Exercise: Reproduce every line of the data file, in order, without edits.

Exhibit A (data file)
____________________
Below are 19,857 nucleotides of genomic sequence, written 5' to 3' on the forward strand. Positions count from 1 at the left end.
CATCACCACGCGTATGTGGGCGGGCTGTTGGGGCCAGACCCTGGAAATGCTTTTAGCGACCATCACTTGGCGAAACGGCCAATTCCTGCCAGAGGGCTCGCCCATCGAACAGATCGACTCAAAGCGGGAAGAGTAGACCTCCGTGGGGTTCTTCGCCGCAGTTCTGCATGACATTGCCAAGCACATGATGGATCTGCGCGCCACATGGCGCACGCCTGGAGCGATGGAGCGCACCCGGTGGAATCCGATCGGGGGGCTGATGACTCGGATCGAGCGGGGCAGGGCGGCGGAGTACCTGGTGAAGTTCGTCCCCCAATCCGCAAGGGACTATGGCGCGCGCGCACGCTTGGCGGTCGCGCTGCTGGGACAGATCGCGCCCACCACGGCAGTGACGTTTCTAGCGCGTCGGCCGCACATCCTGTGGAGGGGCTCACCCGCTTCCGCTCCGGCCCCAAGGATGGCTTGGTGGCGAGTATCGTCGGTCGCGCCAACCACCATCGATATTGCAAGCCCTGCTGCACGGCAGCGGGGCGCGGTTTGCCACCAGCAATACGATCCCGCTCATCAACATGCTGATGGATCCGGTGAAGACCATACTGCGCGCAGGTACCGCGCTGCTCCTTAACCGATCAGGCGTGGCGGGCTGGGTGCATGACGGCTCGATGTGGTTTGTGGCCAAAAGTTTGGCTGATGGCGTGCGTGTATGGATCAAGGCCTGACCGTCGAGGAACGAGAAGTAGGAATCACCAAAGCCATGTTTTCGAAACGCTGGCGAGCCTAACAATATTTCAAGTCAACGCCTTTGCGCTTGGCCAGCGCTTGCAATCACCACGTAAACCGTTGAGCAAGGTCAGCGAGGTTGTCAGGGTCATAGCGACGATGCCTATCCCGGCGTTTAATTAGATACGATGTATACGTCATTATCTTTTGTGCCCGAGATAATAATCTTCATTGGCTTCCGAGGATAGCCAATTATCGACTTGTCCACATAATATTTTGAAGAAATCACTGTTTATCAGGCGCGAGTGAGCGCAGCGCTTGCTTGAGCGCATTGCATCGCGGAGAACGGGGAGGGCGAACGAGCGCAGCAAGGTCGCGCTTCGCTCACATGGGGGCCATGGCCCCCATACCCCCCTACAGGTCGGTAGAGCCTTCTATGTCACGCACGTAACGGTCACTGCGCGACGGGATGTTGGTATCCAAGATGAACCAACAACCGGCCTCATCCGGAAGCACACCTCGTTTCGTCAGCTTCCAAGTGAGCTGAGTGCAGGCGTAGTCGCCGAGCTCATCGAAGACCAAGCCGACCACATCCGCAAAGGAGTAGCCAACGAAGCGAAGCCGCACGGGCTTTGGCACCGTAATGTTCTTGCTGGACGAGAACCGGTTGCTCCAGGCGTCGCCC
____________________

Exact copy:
Below are 19,857 nucleotides of genomic sequence, written 5' to 3' on the forward strand. Positions count from 1 at the left end.
CATCACCACGCGTATGTGGGCGGGCTGTTGGGGCCAGACCCTGGAAATGCTTTTAGCGACCATCACTTGGCGAAACGGCCAATTCCTGCCAGAGGGCTCGCCCATCGAACAGATCGACTCAAAGCGGGAAGAGTAGACCTCCGTGGGGTTCTTCGCCGCAGTTCTGCATGACATTGCCAAGCACATGATGGATCTGCGCGCCACATGGCGCACGCCTGGAGCGATGGAGCGCACCCGGTGGAATCCGATCGGGGGGCTGATGACTCGGATCGAGCGGGGCAGGGCGGCGGAGTACCTGGTGAAGTTCGTCCCCCAATCCGCAAGGGACTATGGCGCGCGCGCACGCTTGGCGGTCGCGCTGCTGGGACAGATCGCGCCCACCACGGCAGTGACGTTTCTAGCGCGTCGGCCGCACATCCTGTGGAGGGGCTCACCCGCTTCCGCTCCGGCCCCAAGGATGGCTTGGTGGCGAGTATCGTCGGTCGCGCCAACCACCATCGATATTGCAAGCCCTGCTGCACGGCAGCGGGGCGCGGTTTGCCACCAGCAATACGATCCCGCTCATCAACATGCTGATGGATCCGGTGAAGACCATACTGCGCGCAGGTACCGCGCTGCTCCTTAACCGATCAGGCGTGGCGGGCTGGGTGCATGACGGCTCGATGTGGTTTGTGGCCAAAAGTTTGGCTGATGGCGTGCGTGTATGGATCAAGGCCTGACCGTCGAGGAACGAGAAGTAGGAATCACCAAAGCCATGTTTTCGAAACGCTGGCGAGCCTAACAATATTTCAAGTCAACGCCTTTGCGCTTGGCCAGCGCTTGCAATCACCACGTAAACCGTTGAGCAAGGTCAGCGAGGTTGTCAGGGTCATAGCGACGATGCCTATCCCGGCGTTTAATTAGATACGATGTATACGTCATTATCTTTTGTGCCCGAGATAATAATCTTCATTGGCTTCCGAGGATAGCCAATTATCGACTTGTCCACATAATATTTTGAAGAAATCACTGTTTATCAGGCGCGAGTGAGCGCAGCGCTTGCTTGAGCGCATTGCATCGCGGAGAACGGGGAGGGCGAACGAGCGCAGCAAGGTCGCGCTTCGCTCACATGGGGGCCATGGCCCCCATACCCCCCTACAGGTCGGTAGAGCCTTCTATGTCACGCACGTAACGGTCACTGCGCGACGGGATGTTGGTATCCAAGATGAACCAACAACCGGCCTCATCCGGAAGCACACCTCGTTTCGTCAGCTTCCAAGTGAGCTGAGTGCAGGCGTAGTCGCCGAGCTCATCGAAGACCAAGCCGACCACATCCGCAAAGGAGTAGCCAACGAAGCGAAGCCGCACGGGCTTTGGCACCGTAATGTTCTTGCTGGACGAGAACCGGTTGCTCCAGGCGTCGCCC